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Melanoma immunotherapy inhibits tumor growth & increases survival

, has announced its newest DNA-based targeting melanoma induced a robust and broad immune response in animals and directed cancer-killing T cells against tumors. These results further demonstrate the power and utility of ’s synthetic DNA-based immunotherapy platform focused on cancers and challenging infectious diseases.

In this study, Inovio developed a synthetic DNA immunotherapy encoding the tyrosinase gene which is highly expressed in nearly 80% of melanoma tumor cells. Researchers found in mice that the tyrosinase-targeting DNA immunotherapy was very effective in infiltrating the tumor site, where it prevented tumors, controlled , and changed the tumor micro-environment by “turning off” cells that suppress T-cell activity. Inovio’s therapy also increased survival in melanoma-challenged mice versus a control group.

Study results appear in the online issue of the journal Cancer Gene Therapy in an article authored by Inovio researchers and their collaborators, entitled: “Novel and enhanced anti-melanoma DNA vaccine targeting the tyrosinase protein inhibits myeloid derived suppressor cells (MDSC) and tumor growth in a syngeneic prophylactic and therapeutic murine model.”

Dr. J. Joseph Kim, President and CEO, said, “Our active immunotherapy technology provides DNA code for one or more pertinent cancer or infectious disease antigens, enabling the body to produce sufficient antigen to trigger a robust, targeted disease-fighting immune response. This unique approach is simple yet powerful. With positive phase II efficacy data already reported from our lead program for HPV pre-cancers and cancers this past summer and two additional cancer immunotherapies (INO-1400 and INO-5150) approaching their first human study, we continue to add cancer-specific antigens that can be used alone or combined into active immunotherapies for essentially every cancer. We are pleased to add melanoma to our cancer pipeline, which already includes products targeting cervical, head and neck, prostate, breast, lung, and pancreatic cancers.”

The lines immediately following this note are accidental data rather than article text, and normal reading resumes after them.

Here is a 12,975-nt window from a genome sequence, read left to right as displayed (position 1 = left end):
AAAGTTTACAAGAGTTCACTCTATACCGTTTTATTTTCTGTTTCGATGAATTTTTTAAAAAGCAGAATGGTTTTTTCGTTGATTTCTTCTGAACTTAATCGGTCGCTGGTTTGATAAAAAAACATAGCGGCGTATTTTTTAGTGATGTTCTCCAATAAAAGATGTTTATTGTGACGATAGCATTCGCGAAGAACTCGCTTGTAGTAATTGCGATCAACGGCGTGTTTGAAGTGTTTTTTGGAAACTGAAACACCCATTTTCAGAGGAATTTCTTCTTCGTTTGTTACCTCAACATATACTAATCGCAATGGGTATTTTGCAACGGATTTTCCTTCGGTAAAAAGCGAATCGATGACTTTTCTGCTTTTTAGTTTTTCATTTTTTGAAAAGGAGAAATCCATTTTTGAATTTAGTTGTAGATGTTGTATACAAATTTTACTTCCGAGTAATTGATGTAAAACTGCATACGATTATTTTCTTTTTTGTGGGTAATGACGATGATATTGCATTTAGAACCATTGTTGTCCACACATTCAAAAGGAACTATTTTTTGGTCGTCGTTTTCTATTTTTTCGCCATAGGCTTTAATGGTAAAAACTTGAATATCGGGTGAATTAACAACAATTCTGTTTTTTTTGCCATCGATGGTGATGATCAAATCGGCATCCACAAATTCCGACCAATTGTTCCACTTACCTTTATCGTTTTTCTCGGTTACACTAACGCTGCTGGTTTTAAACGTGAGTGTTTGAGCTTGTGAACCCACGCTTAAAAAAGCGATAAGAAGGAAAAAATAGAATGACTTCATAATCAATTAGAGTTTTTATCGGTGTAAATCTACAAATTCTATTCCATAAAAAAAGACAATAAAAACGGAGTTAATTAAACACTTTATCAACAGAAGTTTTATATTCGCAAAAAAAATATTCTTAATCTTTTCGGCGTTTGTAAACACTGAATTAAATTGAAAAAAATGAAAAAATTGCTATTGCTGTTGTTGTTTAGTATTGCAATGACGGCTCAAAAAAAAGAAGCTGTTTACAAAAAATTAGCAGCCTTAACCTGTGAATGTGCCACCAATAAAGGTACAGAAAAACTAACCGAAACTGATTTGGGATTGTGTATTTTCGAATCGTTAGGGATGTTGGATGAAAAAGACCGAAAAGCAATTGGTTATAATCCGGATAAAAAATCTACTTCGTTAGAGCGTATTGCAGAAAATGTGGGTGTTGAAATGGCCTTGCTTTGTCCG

is one of the most common types of cancers diagnosed in the United States, with an estimated 2 million new cases annually. Melanoma is the most deadly type of , leading to 75% of all related deaths due to systemic metastatic spread. Of the 76,000 new Melanoma diagnoses estimated to occur in 2014, approximately 12% will have progressed to stage III or IV melanoma already with a 5-year survival rate of only 15%. Even today, treatment options for melanoma remain limited.

Source

Novel and enhanced anti-melanoma DNA vaccine targeting the tyrosinase protein inhibits myeloid-derived suppressor cells and tumor growth in a syngeneic prophylactic and therapeutic murine model, J Yan, C Tingey, R Lyde, T C Gorham, D K Choo, A Muthumani, D Myles, L P Weiner, K A Kraynyak, E L Reuschel, T H Finkel, J J Kim, N Y Sardesai, K E Ugen, K Muthumani and D B Weiner, Cancer Gene Therapy, doi:10.1038/cgt.2014.56, published 14 November 2014.

Source: Inovio Pharmaceuticals, Inc.